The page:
“I don’t notice anybody unless they look great, and every now and again they do, and they are usually 70”.

Ms Westwood (70) made the observation during London Fashion Week. Elaborating she added that the British public, “have never looked so ugly as they do today regarding their dress.” This unfortunate state she put down to the rise of “disposable fashion” that has resulted in everyone looking the same.

“We are so conformist”, she continued. “Nobody is thinking. We are all sucking up stuff, we have been trained to be consumers and we are all consuming far too much”.

I 'm happy to confess that I have some sympathy with Vivienne Westwood's views.

However, I don’t think the general public is looking like fashion “clones” by choice. It’s simply boils down to the fact that the High Street that I grew up with, one that was filled with small independent fashion outlets, is dead. It has been replaced with big brands (much fewer in number) that offer the same things in high streets and shopping centres all over the country.

It’s no surprise that individuals, fed up of seeing others dressed in exactly the same outfits as them, quickly dispose of their fairly recent (and cheap) purchases, only to repeat the cycle next season.

 

Monday, February 13, 2012

Cosmetic surgery debate

The PIP breast implant issue has been the catalyst to much cosmetic surgery centred debate and raised a number of questions. The main ones being:

    1. Should the operation and standards of the cosmetic surgery industry be regulated?
    2. Should cosmetic surgery advertising be banned?
    3. What is the best way to educate those who participate in the industry?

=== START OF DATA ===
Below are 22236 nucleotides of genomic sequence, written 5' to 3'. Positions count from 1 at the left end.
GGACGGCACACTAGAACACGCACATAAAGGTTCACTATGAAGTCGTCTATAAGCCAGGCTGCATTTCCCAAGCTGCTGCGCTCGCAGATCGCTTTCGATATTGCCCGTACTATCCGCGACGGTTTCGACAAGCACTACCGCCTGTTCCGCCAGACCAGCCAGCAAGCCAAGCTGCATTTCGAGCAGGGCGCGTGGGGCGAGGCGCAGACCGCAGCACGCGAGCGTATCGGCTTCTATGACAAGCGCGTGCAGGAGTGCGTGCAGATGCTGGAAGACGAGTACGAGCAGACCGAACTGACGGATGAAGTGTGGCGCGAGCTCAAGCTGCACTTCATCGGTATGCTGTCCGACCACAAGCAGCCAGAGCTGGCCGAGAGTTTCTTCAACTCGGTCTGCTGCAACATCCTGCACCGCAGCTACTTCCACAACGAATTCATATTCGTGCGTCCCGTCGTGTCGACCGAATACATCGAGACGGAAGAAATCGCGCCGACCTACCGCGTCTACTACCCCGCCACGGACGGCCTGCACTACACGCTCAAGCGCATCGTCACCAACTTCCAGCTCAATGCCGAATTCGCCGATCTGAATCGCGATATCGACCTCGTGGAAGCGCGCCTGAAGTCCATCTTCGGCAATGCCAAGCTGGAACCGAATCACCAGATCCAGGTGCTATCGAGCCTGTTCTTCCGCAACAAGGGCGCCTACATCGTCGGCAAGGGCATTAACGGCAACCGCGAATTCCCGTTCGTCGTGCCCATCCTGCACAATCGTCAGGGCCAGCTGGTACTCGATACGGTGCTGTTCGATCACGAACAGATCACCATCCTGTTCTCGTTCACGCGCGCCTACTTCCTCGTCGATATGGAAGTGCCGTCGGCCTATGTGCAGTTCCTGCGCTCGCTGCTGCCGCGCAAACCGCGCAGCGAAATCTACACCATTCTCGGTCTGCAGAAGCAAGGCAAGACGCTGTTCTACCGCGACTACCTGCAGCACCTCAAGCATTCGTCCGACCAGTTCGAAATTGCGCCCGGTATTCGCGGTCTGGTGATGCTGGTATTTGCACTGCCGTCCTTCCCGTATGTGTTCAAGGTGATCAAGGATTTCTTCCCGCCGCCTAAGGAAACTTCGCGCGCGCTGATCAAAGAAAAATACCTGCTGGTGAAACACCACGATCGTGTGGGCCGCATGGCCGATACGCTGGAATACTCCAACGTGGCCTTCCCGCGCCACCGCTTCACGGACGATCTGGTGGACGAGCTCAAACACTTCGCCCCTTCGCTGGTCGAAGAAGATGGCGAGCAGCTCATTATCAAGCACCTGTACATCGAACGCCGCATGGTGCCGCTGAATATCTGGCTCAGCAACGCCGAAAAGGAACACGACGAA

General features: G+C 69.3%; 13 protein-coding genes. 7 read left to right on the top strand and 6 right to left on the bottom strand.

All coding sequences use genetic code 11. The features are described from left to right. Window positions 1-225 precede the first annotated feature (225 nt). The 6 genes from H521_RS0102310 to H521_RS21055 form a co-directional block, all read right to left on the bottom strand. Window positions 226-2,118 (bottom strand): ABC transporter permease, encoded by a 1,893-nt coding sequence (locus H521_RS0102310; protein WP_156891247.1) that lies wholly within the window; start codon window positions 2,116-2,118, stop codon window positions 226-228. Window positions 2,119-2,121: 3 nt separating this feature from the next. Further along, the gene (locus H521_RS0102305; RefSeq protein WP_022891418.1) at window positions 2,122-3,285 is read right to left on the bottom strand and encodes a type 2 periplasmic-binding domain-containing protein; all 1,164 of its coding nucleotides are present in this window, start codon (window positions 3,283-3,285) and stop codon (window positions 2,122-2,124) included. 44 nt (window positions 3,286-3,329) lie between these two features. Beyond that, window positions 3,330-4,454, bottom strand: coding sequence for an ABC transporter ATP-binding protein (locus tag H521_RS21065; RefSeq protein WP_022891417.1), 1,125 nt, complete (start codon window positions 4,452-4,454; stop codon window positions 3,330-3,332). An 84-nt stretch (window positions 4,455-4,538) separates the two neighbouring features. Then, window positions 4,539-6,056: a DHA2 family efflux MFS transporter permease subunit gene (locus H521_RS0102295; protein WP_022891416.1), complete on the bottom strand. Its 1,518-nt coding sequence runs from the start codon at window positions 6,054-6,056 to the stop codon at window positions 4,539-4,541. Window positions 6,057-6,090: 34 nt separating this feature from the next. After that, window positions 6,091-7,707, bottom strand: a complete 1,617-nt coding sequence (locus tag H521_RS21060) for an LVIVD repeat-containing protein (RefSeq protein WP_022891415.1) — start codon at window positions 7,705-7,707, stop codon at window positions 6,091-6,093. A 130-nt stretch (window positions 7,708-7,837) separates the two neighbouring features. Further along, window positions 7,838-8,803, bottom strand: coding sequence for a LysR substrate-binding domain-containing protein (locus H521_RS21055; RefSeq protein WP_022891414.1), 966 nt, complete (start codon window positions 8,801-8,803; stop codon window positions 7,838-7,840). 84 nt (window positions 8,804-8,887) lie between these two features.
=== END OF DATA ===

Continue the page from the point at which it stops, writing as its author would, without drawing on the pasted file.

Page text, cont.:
4. Should a comprehensive insurance system, similar to the travel industry, be
        introduced?

Read Article

 

Wednesday, February 08, 2012

Adele - a little too fat

Outspoken designer Karl Lagerfeld recently did an interview with Paris Metro magazine. During the interview he commented on Adele's weight.

"The thing at the moment is Adele," Lagerfeld said. "She is a little too fat, but she has a beautiful face and a divine voice."

A backhanded compliment if I ever heard one.

I very much doubt that his comments negatively impacted Adele. She told British Vogue.

 "It's just never been an issue — at least, I've never hung out with the sort of horrible people who make it an issue. I have insecurities of course, but I don't hang out with anyone who points them out to me."

ITV's Lorraine's Kelly's discussed the controversial statement this morning and remarked.

He is a "waspish silly old thing. He should shut up"!

 

Tuesday, February 07, 2012

Body Image Workshop Intro

This introductory video will give you an insight into the underlying objectives of our Body Image & Self Esteem workshop.

 

 NB. The workshop program has ended.

Friday, February 03, 2012

Aspirational selling

This week senior marketers from the beauty industry, including Boots, L’Oréal and Procter & Gamble, appeared before the All Party Parliamentary Group on Body Image.

Conservative MP Caroline Nokes asked the group if they were perpetuating a lack of confidence in order to sell more products and services.

In response Louise Terry(L’Oréal group director of communications) defended the cosmetics firm’s advertising as “aspirational” and “sincere”. She said: “It’s fair to say that images are airbrushed but never to make people thinner. We try to be sincere and try to get the line right between aspirational and going too far. We spend a lot of time on what is appropriate and we have a good industry watchdog (Advertising Standards Authority – ASA) that names and shames us when we get it wrong. People are discerning. If they use a product and it doesn’t work, they probably will not use it again. But we get consumers buying our products again and again.”

Ironically, the meeting took place during the same week that the ASA banned a L’Oreal’s ad that featured an airbrushed Rachel Weisz.

Elizabeth Fagan ( Boots marketing director) added her thoughts. “We want all our brand communications to be engaging”, she said continuing, “inspirational and make people feel good. We don’t want it to be unattainable but want women to think ‘on a good day I could look like that’.... Women don’t want to see unattractive or everyday people – they want to be aspirational.”

Aspirational?  In truth many beauty ads depict images that are unattainable. The industry should address this issue, rather than simply skirting around the edges.